The installation of PilotAware will differ from aircraft to aircraft, depending on the design, class and licensing authority of the aircraft. In its simplest form, PilotAware has been designed as 'carry on equipment’. This is classified as a temporary installation and therefore does not need any installation approval. This is similar to the fitting and use of a hand-held radio in the aircraft but no need for a license as PilotASware does not transmit on an aviation frequency.
Positioning the PilotAware Unit;
The golden rule for a good installation of any EC device is that the antennas and the GPS must be able to 'see' out of the aircraft and the unit itself must be securely fastened within the aircraft. On conventional aircraft, the location of a carry on Rosetta will usually be in front of the Pilot and passenger(s), however, this will differ from aircraft to aircraft. Experimentation and sharing best practices through the PilotAware forum will identify the best location for each aircraft type.
Like all UHF radio signals, those used by PilotAware get attenuated (weakened) if they are affected by metal or water (the engine and possibly the skin of the aircraft is metal and you and your passenger are for practical purposes 70% water). Therefore, position the antennas such that they have the best chance of avoiding these negative influences. Remote internal or external antenna kits are available to further improve the PilotAware performance.
Using the computing power of the 230+ ATOM ground stations, it is now possible to see how good the performance of your PilotAware carry-on device installation is. This very innovative development will allow you to position and reposition your unit for maximum performance. Further information is available here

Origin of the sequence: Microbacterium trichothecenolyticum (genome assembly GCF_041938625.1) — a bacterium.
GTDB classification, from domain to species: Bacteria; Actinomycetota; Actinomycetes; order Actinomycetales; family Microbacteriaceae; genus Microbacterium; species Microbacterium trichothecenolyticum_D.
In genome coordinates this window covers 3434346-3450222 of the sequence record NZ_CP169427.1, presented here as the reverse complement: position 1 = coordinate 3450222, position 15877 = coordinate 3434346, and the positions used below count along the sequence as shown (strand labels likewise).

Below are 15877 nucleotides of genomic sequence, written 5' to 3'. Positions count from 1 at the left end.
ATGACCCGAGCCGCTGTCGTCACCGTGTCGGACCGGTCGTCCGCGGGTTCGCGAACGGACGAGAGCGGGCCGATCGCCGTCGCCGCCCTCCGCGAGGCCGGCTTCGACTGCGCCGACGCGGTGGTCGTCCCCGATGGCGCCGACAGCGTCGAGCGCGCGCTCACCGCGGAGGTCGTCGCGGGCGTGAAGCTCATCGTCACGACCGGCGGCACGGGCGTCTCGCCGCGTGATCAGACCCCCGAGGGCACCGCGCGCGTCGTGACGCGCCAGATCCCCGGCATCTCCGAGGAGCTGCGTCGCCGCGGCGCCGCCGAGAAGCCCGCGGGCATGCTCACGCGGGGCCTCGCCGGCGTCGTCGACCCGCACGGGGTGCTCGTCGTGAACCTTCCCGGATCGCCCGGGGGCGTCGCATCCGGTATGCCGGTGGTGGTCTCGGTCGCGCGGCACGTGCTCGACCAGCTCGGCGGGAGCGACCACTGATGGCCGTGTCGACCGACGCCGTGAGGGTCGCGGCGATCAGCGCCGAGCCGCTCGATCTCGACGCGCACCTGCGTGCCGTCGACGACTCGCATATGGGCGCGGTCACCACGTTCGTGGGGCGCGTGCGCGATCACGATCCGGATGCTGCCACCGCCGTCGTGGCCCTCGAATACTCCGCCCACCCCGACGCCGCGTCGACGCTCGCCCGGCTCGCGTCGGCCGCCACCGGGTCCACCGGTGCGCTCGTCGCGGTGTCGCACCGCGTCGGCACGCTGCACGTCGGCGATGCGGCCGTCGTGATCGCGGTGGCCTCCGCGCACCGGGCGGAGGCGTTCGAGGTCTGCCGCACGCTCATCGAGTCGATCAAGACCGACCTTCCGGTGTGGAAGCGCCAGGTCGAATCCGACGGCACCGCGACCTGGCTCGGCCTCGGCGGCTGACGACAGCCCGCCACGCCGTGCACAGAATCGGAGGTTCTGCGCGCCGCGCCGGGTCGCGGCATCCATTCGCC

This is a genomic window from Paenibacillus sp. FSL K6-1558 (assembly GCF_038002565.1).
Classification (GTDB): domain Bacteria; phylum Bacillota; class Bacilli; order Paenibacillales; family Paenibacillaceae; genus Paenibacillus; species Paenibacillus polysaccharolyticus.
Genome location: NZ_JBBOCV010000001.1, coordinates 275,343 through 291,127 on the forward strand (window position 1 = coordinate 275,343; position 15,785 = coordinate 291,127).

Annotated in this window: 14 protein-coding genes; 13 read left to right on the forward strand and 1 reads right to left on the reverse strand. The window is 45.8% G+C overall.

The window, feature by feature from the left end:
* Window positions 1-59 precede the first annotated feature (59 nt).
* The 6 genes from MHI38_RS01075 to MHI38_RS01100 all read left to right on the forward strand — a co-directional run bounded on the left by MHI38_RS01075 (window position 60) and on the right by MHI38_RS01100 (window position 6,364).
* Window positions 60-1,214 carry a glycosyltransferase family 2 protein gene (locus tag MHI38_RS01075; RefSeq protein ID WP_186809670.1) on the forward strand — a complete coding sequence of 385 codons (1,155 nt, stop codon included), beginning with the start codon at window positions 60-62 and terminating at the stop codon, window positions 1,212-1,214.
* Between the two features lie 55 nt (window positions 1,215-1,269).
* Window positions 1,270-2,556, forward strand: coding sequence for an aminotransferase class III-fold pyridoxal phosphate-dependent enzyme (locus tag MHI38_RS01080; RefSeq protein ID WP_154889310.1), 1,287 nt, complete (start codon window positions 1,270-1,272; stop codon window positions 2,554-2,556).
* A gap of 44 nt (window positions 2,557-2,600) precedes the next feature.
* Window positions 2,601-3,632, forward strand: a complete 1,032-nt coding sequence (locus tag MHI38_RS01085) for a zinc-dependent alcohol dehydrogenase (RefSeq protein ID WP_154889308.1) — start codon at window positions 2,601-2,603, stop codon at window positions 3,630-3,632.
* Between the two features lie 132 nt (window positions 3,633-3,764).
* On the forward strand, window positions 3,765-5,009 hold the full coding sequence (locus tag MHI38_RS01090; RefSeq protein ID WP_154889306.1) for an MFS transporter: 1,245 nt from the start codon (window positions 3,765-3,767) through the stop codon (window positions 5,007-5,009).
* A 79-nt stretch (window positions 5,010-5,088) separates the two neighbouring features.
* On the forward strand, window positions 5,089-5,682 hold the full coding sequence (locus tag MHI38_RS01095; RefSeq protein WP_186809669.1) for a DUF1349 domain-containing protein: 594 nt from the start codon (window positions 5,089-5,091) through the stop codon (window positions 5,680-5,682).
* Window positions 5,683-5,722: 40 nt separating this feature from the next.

Some users will want to make the installation more permanent. A permanent installation will always look neater, be more efficient and work better than carry-on equipment. A permanent installation can be done by distributing the PilotAware hardware throughout your aircraft and then connecting the radio antennas, power, GPS and even the Wi-Fi via extension leads. Further information is available here
ADS-B Out. Connecting to a Mode-S transponder with Extended Squitter;
One of the useful features of PilotAware is the ability to share its GPS information with third-party equipment. This is particularly useful when you want to use the GPS in PilotAware as the uncertified GPS source to convert your Mode S transponder with extended squitter (ES) to transmit ADS-B-out. To do this you need to obtain a USB-RS232 converter cable to connect to your transponder. Further information is available here.
Connecting to Flarm Equipment;
Flarm Equipment is an excellent 860 band EC device for use when operating close to or often in the location of gliders, such as at a gliding club. Integrating a PilotAware unit with a Flarm device, so that you will get Flarm in and Flarm out, is very easy with the use of a single RS232 cable. Further information is available here